Sydney, Sep 15 (UNI) While the Australian players are still waiting to learn whether they will proceed with their planned tour of India, the government has put the onus on the cricket Board to take a final call on the tour.
New Delhi, which is scheduled to host the third Test of the four-Test series against Australia on October 20, was rocked by a series of bomb blasts which left over 30 people dead and scores injured.
Though the Australian government has issued a travel warning about visiting India, it said the final decision on whether the players should tour would be left to Cricket Australia (CA).
''We'll provide them with all of our up-to-date travel and assessment advisories,'' Australia's Foreign Minister Stephen Smith said today.
''They are also, as I understand it, getting their own independent security advice which is what they do on a regular basis.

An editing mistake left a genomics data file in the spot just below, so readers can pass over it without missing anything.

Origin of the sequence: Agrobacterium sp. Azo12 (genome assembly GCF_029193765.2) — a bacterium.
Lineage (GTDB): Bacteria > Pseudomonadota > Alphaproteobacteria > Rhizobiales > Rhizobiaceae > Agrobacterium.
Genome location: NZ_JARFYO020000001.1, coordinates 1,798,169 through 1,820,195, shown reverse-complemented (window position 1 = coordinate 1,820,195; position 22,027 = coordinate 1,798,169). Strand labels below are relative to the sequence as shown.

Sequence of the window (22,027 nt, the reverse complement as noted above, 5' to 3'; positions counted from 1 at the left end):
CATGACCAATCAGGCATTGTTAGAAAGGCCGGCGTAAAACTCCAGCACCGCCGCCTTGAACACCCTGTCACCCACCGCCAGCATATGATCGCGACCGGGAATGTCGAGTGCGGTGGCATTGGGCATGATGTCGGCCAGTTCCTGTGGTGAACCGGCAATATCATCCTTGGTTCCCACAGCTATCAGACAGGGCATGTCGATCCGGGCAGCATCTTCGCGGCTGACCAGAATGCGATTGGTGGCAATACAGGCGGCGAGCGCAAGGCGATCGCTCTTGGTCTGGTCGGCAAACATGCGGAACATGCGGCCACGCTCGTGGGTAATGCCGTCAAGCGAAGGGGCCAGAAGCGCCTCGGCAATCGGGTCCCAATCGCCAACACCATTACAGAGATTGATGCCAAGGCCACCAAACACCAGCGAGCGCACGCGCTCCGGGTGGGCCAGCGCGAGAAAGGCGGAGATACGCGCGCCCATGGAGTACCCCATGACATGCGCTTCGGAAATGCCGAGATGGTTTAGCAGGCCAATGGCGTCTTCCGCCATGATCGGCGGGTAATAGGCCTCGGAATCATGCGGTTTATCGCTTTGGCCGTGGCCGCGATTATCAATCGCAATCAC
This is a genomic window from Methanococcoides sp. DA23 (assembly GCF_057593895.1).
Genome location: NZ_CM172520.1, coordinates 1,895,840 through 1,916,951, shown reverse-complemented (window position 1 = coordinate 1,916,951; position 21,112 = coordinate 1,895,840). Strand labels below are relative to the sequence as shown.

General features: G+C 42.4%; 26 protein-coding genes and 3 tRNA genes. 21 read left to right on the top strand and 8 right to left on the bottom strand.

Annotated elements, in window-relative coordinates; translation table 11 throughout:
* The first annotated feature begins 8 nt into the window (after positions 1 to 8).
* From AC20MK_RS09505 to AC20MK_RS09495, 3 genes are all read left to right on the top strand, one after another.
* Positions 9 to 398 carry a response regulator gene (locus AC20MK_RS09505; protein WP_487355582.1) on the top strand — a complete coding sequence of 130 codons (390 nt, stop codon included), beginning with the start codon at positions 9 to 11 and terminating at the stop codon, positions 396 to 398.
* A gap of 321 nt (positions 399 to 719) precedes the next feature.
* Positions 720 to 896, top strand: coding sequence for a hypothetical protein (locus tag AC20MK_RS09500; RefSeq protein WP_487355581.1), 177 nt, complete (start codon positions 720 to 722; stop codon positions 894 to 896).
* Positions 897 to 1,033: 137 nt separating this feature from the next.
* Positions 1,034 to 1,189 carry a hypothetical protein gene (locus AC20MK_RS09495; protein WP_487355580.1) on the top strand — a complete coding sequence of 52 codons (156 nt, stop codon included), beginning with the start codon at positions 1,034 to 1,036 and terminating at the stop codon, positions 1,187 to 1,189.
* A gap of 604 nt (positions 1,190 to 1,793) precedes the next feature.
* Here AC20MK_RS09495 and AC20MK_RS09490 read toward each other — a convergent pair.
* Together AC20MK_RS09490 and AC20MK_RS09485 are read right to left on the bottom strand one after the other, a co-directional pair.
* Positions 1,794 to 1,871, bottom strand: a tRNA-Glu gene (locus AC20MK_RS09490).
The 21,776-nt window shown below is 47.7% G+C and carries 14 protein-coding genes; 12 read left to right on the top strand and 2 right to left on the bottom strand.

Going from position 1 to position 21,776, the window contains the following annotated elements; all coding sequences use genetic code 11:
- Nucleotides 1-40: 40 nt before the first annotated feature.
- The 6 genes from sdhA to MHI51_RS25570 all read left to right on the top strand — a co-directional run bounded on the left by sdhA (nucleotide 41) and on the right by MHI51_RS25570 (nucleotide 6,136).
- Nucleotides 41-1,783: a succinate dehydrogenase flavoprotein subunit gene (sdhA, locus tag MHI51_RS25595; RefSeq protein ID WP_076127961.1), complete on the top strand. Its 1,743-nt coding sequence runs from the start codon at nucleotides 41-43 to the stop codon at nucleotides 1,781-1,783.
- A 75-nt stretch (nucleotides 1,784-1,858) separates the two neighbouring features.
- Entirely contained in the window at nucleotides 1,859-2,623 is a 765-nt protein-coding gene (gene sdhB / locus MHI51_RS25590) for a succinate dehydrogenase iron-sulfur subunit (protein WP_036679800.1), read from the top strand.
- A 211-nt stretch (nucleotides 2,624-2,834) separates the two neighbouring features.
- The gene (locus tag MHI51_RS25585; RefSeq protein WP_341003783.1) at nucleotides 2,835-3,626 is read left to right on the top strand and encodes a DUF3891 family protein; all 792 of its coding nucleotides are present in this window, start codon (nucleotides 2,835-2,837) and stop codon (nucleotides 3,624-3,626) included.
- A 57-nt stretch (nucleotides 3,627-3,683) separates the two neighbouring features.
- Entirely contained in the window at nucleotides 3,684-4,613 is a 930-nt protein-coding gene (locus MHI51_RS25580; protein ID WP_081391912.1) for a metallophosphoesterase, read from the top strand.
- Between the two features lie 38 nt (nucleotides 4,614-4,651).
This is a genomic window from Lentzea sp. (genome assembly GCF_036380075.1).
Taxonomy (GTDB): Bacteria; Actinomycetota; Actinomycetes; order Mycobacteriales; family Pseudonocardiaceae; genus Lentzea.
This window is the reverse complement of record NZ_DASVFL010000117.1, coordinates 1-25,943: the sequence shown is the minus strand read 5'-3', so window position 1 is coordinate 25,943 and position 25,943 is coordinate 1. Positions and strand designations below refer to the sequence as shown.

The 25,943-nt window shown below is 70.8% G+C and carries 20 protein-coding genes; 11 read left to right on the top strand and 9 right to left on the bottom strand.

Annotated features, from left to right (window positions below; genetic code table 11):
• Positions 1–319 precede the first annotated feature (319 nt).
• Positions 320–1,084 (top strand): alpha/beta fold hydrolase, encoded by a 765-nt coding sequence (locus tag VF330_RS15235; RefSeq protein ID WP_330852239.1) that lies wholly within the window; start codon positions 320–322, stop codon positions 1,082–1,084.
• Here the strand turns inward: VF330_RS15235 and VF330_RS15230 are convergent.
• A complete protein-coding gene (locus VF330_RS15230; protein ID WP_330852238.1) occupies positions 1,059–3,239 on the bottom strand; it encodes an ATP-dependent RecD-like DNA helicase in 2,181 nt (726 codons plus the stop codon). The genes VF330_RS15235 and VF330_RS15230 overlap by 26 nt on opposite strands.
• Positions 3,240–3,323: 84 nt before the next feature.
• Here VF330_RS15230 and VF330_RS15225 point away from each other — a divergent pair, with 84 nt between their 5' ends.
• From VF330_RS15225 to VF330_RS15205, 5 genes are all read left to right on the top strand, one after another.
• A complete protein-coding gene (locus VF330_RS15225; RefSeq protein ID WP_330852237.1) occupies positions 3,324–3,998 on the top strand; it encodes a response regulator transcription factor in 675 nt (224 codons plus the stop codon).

''But in the end it is for Cricket Australia to make a decision, which is how we have dealt with the proposed Pakistan Test tour and also the proposed Champions Trophy.'' The four-Test series is due to begin on October 9 in Bangalore.
With security a prime concern for the CA because of which it postponed to of its tour to Pakistan this year, the Board has already asked independent security officials to provide them with information on whether it is safe to tour India or not.
CA is expecting an answer from its ispection team in the next few days with the squad due to fly out this weekend.
Australia pulled out of their tour of Pakistan because of security fears and the Champions Trophy, which was also scheduled to take place in Pakistan but later postponed.
Meanwhile, the Australian players' concern over the security in India have started gaining momentum but there have been no real suggestions of a boycott from them.
''I've been in touch with a couple of players and they just wanted to know what the process was,'' Australian Cricketers' Association (ACA) chief executive Paul Marsh told a Sydney radio station.
''There's no panic within the group. There's just some general concern.
''They trust Cricket Australia and I'm sure we'll get the right decision and outcome,'' Marsh added.
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